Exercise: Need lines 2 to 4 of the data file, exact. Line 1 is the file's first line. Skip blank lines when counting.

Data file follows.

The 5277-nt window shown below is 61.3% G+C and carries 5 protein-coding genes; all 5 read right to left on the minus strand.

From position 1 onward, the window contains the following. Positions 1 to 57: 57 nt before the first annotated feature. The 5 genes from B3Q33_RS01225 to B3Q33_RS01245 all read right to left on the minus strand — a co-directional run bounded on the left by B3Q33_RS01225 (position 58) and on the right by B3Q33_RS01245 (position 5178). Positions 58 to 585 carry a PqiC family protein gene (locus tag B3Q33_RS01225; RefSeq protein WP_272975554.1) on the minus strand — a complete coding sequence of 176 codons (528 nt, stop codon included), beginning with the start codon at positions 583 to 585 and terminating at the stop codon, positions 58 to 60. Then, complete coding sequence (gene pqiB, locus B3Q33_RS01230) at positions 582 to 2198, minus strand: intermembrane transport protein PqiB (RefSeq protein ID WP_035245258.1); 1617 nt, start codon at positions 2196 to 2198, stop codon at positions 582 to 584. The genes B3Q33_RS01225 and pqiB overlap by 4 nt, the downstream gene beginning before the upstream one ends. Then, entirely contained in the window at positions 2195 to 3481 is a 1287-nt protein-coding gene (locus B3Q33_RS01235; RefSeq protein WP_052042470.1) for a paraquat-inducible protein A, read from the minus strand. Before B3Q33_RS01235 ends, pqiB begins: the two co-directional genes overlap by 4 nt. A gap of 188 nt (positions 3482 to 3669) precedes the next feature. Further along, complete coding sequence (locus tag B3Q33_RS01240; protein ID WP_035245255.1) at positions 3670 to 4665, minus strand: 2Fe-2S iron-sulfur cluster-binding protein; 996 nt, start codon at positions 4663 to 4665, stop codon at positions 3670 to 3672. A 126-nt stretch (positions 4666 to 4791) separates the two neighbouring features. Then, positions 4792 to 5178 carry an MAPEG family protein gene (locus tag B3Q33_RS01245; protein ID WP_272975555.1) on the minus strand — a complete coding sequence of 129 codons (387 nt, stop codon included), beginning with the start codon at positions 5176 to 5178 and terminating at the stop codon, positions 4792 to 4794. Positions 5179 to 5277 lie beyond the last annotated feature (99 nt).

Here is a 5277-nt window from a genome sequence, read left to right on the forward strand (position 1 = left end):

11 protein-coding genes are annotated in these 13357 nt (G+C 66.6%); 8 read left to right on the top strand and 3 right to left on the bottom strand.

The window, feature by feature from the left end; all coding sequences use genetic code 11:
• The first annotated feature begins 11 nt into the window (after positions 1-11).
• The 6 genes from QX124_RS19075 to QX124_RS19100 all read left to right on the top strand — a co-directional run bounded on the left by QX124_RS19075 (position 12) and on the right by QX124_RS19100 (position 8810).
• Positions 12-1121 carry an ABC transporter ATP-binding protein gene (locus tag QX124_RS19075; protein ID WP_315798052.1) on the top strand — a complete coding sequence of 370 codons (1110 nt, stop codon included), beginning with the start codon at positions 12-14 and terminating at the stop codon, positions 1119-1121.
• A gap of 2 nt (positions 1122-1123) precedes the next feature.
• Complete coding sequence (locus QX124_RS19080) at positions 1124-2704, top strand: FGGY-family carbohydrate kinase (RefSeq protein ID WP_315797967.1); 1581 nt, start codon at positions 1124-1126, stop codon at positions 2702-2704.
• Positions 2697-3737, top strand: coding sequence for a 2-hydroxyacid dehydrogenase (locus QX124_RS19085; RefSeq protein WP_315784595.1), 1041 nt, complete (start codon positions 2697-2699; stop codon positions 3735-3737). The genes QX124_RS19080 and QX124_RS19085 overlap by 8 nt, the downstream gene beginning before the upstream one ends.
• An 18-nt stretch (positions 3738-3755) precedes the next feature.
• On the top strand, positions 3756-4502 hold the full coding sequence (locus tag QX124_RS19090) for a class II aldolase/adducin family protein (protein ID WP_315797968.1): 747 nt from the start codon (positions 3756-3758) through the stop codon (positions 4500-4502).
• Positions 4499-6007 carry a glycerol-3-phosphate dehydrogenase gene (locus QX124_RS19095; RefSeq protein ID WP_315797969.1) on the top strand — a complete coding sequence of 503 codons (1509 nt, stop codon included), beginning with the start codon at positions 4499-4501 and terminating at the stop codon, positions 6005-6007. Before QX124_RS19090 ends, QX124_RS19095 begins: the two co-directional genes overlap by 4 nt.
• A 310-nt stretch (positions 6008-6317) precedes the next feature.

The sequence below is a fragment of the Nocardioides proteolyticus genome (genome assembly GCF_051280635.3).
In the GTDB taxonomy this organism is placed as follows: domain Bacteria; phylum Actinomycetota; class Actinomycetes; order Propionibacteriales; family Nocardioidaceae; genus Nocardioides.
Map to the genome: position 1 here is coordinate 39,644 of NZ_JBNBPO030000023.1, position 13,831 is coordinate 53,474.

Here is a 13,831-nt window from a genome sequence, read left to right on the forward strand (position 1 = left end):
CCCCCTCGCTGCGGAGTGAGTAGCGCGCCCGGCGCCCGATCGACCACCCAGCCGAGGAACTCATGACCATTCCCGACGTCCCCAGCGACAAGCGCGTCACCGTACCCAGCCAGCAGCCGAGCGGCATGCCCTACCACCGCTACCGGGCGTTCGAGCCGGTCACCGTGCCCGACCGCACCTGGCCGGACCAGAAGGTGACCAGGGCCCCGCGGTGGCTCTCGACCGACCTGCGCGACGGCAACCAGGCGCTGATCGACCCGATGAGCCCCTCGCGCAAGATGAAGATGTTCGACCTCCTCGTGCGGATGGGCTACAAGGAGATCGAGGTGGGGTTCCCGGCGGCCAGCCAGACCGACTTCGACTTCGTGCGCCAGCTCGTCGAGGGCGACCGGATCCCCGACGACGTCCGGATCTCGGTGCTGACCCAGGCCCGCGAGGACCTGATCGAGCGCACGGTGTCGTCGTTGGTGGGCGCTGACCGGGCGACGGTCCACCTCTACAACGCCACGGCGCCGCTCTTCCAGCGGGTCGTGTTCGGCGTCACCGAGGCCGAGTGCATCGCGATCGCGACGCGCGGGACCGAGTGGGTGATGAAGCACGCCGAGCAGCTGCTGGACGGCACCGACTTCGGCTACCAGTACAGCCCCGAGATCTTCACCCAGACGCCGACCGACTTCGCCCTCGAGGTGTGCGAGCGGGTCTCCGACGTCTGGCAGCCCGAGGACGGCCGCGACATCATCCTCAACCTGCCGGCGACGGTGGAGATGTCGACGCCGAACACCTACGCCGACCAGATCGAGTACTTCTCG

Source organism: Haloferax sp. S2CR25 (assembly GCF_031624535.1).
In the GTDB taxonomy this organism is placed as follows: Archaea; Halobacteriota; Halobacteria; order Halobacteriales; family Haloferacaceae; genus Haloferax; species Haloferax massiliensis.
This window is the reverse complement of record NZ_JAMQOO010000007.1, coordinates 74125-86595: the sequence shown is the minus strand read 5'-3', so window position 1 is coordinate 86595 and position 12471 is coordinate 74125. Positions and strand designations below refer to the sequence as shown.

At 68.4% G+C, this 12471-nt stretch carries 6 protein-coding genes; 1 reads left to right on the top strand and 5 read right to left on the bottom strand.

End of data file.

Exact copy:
From position 1 onward, the window contains the following. Positions 1 to 57: 57 nt before the first annotated feature. The 5 genes from B3Q33_RS01225 to B3Q33_RS01245 all read right to left on the minus strand — a co-directional run bounded on the left by B3Q33_RS01225 (position 58) and on the right by B3Q33_RS01245 (position 5178). Positions 58 to 585 carry a PqiC family protein gene (locus tag B3Q33_RS01225; RefSeq protein WP_272975554.1) on the minus strand — a complete coding sequence of 176 codons (528 nt, stop codon included), beginning with the start codon at positions 583 to 585 and terminating at the stop codon, positions 58 to 60. Then, complete coding sequence (gene pqiB, locus B3Q33_RS01230) at positions 582 to 2198, minus strand: intermembrane transport protein PqiB (RefSeq protein ID WP_035245258.1); 1617 nt, start codon at positions 2196 to 2198, stop codon at positions 582 to 584. The genes B3Q33_RS01225 and pqiB overlap by 4 nt, the downstream gene beginning before the upstream one ends. Then, entirely contained in the window at positions 2195 to 3481 is a 1287-nt protein-coding gene (locus B3Q33_RS01235; RefSeq protein WP_052042470.1) for a paraquat-inducible protein A, read from the minus strand. Before B3Q33_RS01235 ends, pqiB begins: the two co-directional genes overlap by 4 nt. A gap of 188 nt (positions 3482 to 3669) precedes the next feature. Further along, complete coding sequence (locus tag B3Q33_RS01240; protein ID WP_035245255.1) at positions 3670 to 4665, minus strand: 2Fe-2S iron-sulfur cluster-binding protein; 996 nt, start codon at positions 4663 to 4665, stop codon at positions 3670 to 3672. A 126-nt stretch (positions 4666 to 4791) separates the two neighbouring features. Then, positions 4792 to 5178 carry an MAPEG family protein gene (locus tag B3Q33_RS01245; protein ID WP_272975555.1) on the minus strand — a complete coding sequence of 129 codons (387 nt, stop codon included), beginning with the start codon at positions 5176 to 5178 and terminating at the stop codon, positions 4792 to 4794. Positions 5179 to 5277 lie beyond the last annotated feature (99 nt).

Here is a 5277-nt window from a genome sequence, read left to right on the forward strand (position 1 = left end):

11 protein-coding genes are annotated in these 13357 nt (G+C 66.6%); 8 read left to right on the top strand and 3 right to left on the bottom strand.